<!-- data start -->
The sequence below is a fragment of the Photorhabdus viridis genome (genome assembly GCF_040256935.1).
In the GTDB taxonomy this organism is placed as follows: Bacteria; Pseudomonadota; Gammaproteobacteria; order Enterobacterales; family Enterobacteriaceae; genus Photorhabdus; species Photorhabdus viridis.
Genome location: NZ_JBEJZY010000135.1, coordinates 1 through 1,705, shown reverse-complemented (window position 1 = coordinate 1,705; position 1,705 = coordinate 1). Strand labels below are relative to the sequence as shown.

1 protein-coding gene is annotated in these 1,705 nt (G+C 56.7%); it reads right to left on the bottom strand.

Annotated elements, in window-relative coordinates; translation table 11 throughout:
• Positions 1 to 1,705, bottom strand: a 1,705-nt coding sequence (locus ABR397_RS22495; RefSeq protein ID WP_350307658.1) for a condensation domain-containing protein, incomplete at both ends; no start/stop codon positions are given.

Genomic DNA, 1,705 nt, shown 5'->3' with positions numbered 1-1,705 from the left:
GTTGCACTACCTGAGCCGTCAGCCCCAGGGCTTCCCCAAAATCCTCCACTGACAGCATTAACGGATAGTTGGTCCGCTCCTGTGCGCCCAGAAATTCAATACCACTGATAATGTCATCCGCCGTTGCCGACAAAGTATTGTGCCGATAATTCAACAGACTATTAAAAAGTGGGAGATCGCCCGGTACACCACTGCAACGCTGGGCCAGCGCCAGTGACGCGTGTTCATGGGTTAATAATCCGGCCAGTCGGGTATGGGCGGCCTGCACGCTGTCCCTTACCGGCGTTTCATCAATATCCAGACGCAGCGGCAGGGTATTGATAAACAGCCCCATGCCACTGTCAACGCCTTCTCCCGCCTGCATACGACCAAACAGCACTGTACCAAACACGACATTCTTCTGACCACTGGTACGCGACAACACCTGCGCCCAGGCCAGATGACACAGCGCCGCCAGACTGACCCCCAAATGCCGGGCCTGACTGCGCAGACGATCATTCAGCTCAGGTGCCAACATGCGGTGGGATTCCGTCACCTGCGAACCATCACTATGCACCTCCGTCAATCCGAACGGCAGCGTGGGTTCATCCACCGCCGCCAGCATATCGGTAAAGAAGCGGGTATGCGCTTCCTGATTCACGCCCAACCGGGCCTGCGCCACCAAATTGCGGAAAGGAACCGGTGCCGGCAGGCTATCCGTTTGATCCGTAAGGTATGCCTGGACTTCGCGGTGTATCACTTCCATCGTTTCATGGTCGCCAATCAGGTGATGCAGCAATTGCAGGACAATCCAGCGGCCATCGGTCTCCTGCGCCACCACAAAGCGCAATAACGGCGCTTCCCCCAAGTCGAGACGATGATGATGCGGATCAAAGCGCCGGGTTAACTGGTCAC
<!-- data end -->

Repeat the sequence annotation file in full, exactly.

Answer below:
The sequence below is a fragment of the Photorhabdus viridis genome (genome assembly GCF_040256935.1).
In the GTDB taxonomy this organism is placed as follows: Bacteria; Pseudomonadota; Gammaproteobacteria; order Enterobacterales; family Enterobacteriaceae; genus Photorhabdus; species Photorhabdus viridis.
Genome location: NZ_JBEJZY010000135.1, coordinates 1 through 1,705, shown reverse-complemented (window position 1 = coordinate 1,705; position 1,705 = coordinate 1). Strand labels below are relative to the sequence as shown.

1 protein-coding gene is annotated in these 1,705 nt (G+C 56.7%); it reads right to left on the bottom strand.

Annotated elements, in window-relative coordinates; translation table 11 throughout:
• Positions 1 to 1,705, bottom strand: a 1,705-nt coding sequence (locus ABR397_RS22495; RefSeq protein ID WP_350307658.1) for a condensation domain-containing protein, incomplete at both ends; no start/stop codon positions are given.

Genomic DNA, 1,705 nt, shown 5'->3' with positions numbered 1-1,705 from the left:
GTTGCACTACCTGAGCCGTCAGCCCCAGGGCTTCCCCAAAATCCTCCACTGACAGCATTAACGGATAGTTGGTCCGCTCCTGTGCGCCCAGAAATTCAATACCACTGATAATGTCATCCGCCGTTGCCGACAAAGTATTGTGCCGATAATTCAACAGACTATTAAAAAGTGGGAGATCGCCCGGTACACCACTGCAACGCTGGGCCAGCGCCAGTGACGCGTGTTCATGGGTTAATAATCCGGCCAGTCGGGTATGGGCGGCCTGCACGCTGTCCCTTACCGGCGTTTCATCAATATCCAGACGCAGCGGCAGGGTATTGATAAACAGCCCCATGCCACTGTCAACGCCTTCTCCCGCCTGCATACGACCAAACAGCACTGTACCAAACACGACATTCTTCTGACCACTGGTACGCGACAACACCTGCGCCCAGGCCAGATGACACAGCGCCGCCAGACTGACCCCCAAATGCCGGGCCTGACTGCGCAGACGATCATTCAGCTCAGGTGCCAACATGCGGTGGGATTCCGTCACCTGCGAACCATCACTATGCACCTCCGTCAATCCGAACGGCAGCGTGGGTTCATCCACCGCCGCCAGCATATCGGTAAAGAAGCGGGTATGCGCTTCCTGATTCACGCCCAACCGGGCCTGCGCCACCAAATTGCGGAAAGGAACCGGTGCCGGCAGGCTATCCGTTTGATCCGTAAGGTATGCCTGGACTTCGCGGTGTATCACTTCCATCGTTTCATGGTCGCCAATCAGGTGATGCAGCAATTGCAGGACAATCCAGCGGCCATCGGTCTCCTGCGCCACCACAAAGCGCAATAACGGCGCTTCCCCCAAGTCGAGACGATGATGATGCGGATCAAAGCGCCGGGTTAACTGGTCAC